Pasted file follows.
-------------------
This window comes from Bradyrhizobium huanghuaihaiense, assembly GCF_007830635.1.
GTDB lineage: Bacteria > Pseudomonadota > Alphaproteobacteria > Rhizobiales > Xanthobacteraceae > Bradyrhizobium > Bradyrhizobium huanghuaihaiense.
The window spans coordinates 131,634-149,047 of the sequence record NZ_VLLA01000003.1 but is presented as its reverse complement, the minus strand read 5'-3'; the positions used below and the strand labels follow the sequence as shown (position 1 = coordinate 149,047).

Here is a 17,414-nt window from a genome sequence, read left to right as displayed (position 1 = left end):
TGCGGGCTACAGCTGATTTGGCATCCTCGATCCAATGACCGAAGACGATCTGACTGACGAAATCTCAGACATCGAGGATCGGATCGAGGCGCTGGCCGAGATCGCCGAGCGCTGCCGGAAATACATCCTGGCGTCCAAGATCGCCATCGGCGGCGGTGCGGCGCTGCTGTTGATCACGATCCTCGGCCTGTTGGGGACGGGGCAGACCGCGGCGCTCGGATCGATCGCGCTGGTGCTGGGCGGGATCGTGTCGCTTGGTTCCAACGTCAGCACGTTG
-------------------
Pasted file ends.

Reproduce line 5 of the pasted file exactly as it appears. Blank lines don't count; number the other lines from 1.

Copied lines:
TGCGGGCTACAGCTGATTTGGCATCCTCGATCCAATGACCGAAGACGATCTGACTGACGAAATCTCAGACATCGAGGATCGGATCGAGGCGCTGGCCGAGATCGCCGAGCGCTGCCGGAAATACATCCTGGCGTCCAAGATCGCCATCGGCGGCGGTGCGGCGCTGCTGTTGATCACGATCCTCGGCCTGTTGGGGACGGGGCAGACCGCGGCGCTCGGATCGATCGCGCTGGTGCTGGGCGGGATCGTGTCGCTTGGTTCCAACGTCAGCACGTTG